FIG. 3 also illustrates a circuit 60 for receiving and deciphering the transmitted encoded characters. Circuit 60 includes a receiver 61, a serial-parallal register 62, another register 63, an exclusive OR gate 64, and a phase-locked oscillator 65. All of these components are interconnected as illustrated in FIG. 3.

In operation, the encoded characters pass through receiver 61 and into the oscillator 65 which locks into the signal transitions between the characters. A BITCLK signal from the phase-locked oscillator 65 shifts the encoded signals through register 62. Then, after a complete character has been shifted into register 62, oscillator 65 sends a CHARCLK signal to register 63; and in response thereto, the contents of register 62 are loaded into register 63.

Gate 64 monitors the code bits that are before and behind the character in register 63 to determine whether it is a data character or a control character. If both code bits are a one or both code bits are a zero, gate 64 generates a CONTROL signal on an output lead 64a indicating the presence of a control character; otherwise, gate 64 generates a DATA signal on an output lead 64b indicating the presence of a data character. Once the determination is made that the character in register 63 is a control character, the receiving node can take whatever action is dictated by the bits of the particular character.

All of the steps for encoding and transmitting characters in accordance with the invention, as well as circuitry for performing those steps, have not been described in detail. In addition, however, many changes and modifications can be made to these details without departing from the nature and spirit of the invention.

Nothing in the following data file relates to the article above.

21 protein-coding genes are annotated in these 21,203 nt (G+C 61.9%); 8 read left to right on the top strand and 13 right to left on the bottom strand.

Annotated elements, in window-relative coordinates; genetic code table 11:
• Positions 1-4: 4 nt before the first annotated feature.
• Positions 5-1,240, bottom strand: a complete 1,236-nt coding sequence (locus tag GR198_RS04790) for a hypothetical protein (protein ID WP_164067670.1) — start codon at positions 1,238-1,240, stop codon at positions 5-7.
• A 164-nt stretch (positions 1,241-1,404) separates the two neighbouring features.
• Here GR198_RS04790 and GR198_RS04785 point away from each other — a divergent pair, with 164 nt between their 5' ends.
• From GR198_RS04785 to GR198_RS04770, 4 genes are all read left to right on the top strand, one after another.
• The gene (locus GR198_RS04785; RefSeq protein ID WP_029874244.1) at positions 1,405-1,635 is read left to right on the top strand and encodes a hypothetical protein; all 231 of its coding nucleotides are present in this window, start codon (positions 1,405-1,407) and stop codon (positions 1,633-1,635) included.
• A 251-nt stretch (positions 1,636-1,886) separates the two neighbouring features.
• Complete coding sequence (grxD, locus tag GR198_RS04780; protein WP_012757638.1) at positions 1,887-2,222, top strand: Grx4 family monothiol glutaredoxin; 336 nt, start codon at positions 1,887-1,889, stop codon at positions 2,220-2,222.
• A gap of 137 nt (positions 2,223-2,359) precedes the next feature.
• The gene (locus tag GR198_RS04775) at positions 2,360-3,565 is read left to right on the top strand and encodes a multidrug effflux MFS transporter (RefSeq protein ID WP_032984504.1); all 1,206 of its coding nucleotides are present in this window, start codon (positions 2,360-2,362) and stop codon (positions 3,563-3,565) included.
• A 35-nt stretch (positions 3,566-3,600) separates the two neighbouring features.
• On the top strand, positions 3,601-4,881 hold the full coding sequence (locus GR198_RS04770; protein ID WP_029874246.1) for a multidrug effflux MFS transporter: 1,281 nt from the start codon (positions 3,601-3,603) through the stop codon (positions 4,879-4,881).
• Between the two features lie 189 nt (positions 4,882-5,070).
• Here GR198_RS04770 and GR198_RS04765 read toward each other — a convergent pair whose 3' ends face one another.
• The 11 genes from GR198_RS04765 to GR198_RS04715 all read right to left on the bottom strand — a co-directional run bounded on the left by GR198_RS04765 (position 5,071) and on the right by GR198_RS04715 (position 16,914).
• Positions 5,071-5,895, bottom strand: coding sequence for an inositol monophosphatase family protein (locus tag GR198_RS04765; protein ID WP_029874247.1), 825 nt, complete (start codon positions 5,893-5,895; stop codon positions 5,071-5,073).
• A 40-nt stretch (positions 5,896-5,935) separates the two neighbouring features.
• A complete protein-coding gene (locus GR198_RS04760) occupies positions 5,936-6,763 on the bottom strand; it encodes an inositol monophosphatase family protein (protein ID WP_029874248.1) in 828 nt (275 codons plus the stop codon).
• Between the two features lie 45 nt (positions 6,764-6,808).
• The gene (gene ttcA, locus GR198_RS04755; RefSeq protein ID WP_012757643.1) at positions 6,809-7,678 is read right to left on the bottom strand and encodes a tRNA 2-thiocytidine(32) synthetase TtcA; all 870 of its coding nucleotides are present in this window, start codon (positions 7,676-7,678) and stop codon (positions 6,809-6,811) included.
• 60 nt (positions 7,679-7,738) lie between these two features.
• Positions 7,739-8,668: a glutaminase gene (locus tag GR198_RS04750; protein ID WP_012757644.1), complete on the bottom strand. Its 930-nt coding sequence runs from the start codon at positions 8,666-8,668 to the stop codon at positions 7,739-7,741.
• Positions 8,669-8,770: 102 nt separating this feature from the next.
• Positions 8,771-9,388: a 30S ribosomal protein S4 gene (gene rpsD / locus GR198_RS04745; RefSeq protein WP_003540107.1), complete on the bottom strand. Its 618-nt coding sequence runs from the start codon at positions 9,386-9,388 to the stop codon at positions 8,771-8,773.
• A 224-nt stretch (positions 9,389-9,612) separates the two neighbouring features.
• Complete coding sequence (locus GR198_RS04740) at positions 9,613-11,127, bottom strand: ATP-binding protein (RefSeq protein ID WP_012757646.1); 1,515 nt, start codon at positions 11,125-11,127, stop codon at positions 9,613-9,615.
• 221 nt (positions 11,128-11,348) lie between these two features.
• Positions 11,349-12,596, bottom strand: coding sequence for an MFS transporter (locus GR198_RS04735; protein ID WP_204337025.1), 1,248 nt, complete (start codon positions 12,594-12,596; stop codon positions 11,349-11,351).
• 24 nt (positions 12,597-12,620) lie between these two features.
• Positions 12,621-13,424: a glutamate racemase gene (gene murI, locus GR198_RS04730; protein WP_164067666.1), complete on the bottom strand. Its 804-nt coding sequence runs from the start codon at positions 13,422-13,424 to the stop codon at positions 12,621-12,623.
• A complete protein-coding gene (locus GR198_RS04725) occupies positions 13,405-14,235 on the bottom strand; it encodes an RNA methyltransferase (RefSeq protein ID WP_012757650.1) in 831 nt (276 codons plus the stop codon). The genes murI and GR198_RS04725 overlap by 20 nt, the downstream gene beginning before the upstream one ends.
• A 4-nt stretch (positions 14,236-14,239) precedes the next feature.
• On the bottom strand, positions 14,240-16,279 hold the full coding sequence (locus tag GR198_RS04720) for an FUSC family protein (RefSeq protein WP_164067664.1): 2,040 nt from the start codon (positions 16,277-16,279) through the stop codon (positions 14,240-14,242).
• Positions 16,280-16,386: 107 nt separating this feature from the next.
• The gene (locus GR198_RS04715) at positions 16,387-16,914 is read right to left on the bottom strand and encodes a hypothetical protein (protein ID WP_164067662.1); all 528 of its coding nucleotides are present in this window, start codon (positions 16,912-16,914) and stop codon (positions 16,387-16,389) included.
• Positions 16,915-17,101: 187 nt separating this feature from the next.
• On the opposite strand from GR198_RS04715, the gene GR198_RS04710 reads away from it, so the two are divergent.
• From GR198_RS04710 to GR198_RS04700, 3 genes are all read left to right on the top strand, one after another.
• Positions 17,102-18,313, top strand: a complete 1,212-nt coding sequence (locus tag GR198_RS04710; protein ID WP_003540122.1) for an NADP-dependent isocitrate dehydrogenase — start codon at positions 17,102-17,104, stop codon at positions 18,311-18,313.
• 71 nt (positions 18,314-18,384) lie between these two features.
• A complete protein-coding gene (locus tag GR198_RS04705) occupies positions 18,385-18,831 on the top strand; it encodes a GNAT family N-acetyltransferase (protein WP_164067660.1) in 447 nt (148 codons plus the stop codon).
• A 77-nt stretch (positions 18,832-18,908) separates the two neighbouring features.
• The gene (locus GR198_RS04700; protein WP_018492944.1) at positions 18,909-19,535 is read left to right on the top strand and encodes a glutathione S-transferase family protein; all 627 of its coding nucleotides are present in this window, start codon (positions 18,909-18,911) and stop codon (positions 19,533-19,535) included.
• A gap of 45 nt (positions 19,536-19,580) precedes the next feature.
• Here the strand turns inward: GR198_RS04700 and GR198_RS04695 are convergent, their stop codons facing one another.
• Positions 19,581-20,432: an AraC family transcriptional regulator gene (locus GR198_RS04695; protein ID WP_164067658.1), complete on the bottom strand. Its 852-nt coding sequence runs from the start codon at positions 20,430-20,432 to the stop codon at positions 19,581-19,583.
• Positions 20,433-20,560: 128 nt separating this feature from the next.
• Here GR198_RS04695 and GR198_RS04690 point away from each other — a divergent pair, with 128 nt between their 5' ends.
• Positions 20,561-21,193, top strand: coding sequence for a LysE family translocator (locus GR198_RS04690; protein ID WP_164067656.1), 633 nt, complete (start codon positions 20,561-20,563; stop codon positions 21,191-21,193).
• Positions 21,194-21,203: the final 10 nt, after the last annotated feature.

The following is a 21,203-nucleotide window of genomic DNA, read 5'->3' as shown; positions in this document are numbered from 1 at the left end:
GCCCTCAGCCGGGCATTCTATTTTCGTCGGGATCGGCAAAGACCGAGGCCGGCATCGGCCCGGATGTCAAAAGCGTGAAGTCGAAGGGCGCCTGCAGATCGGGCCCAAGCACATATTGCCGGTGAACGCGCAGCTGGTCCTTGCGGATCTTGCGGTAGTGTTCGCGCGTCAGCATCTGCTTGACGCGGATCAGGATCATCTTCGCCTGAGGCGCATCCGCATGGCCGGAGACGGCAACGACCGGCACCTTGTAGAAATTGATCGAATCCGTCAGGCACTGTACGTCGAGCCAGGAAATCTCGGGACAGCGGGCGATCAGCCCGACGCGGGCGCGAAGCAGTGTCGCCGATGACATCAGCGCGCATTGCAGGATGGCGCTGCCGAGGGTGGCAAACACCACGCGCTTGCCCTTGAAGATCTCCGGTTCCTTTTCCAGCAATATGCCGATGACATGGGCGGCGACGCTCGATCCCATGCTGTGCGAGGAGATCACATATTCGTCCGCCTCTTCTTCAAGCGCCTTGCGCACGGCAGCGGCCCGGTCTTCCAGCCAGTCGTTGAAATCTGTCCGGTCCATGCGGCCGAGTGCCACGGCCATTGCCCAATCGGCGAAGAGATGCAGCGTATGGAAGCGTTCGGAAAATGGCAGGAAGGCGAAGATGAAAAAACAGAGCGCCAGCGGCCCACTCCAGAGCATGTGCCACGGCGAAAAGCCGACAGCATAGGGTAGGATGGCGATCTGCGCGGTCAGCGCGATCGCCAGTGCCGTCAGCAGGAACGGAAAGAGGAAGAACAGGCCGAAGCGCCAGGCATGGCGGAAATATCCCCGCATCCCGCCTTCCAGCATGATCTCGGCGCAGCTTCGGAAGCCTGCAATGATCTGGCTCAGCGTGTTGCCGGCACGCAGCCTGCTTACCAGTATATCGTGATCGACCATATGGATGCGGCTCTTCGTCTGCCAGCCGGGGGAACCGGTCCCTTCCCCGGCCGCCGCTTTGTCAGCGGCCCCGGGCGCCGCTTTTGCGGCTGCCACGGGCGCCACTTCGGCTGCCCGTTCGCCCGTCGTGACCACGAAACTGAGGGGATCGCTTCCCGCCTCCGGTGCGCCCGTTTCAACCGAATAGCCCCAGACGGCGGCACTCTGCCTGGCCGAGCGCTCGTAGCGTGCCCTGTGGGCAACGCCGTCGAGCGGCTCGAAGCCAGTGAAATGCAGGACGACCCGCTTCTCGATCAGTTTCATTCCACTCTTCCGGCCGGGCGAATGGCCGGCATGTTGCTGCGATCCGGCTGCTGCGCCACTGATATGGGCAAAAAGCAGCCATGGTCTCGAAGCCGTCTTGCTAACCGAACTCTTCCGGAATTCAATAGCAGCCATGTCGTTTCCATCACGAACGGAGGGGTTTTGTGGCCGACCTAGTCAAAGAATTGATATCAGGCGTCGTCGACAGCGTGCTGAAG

For example, in the figures, a one bit is shown as a high voltage and a zero bit is shown as a low voltage; but as an alternative, a one bit can be sent as a low voltage and a zero bit sent as a high voltage. Also in the figures, the number of X's in each code pair is shown as eight; but that number preferably ranges anywhere between two and thirty-two. With a large number of X's, the signal transitions between characters occur too infrequently to maintain a good lock with the oscillator 65.

Also in the figures, control characters are shown as having the same first and last code bits and data characters are shown as having different first and last code bits; but as an alternative, a control characters can have different first and last code bits and data characters can have the same first and last code bits. That is, forms 10 and 11 in FIG. 1A can be encoded data characters, and forms 12 and 13 in FIG. 1B can be encoded control characters.

As still another alternative, forms 10 and 12 can be encoded data characters, and forms 11 and 13 can be encoded control characters. Similarly, forms 10 and 12 can be encoded control characters, and forms 11 and 13 can be encoded data characters.

Accordingly, it is to be understood that the invention is not limited to the above described details but is defined by the appended claims.

Citas de patentes
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US4782484 *18 Abr 19861 Nov 1988Bell Communications Research, Inc.Encoding and decoding signals for transmission over a multi-access medium
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Clasificaciones
Clasificación de EE.UU.375/359, 375/363, 375/369
Clasificación internacionalH03M5/14
Clasificación cooperativaH03M5/145
Clasificación europeaH03M5/14B
Eventos legales
FechaCódigoEventoDescripción
30 Ene 1998FPAYFee payment
Year of fee payment: 12
14 Ene 1994FPAYFee payment
Year of fee payment: 8
26 Ene 1990FPAYFee payment
Year of fee payment: 4
22 Nov 1988ASAssignment
Owner name: UNISYS CORPORATION, PENNSYLVANIA
Free format text: MERGER;ASSIGNOR:BURROUGHS CORPORATION;REEL/FRAME:005012/0501
Effective date: 19880509
4 Feb 1985ASAssignment
Owner name: BURROUGHS CORPORATION DETROIT, MI A DE CORP
Free format text: ASSIGNMENT OF ASSIGNORS INTEREST.;ASSIGNOR:PERLOFF, RONALD S.;REEL/FRAME:004374/0514
Effective date: 19850130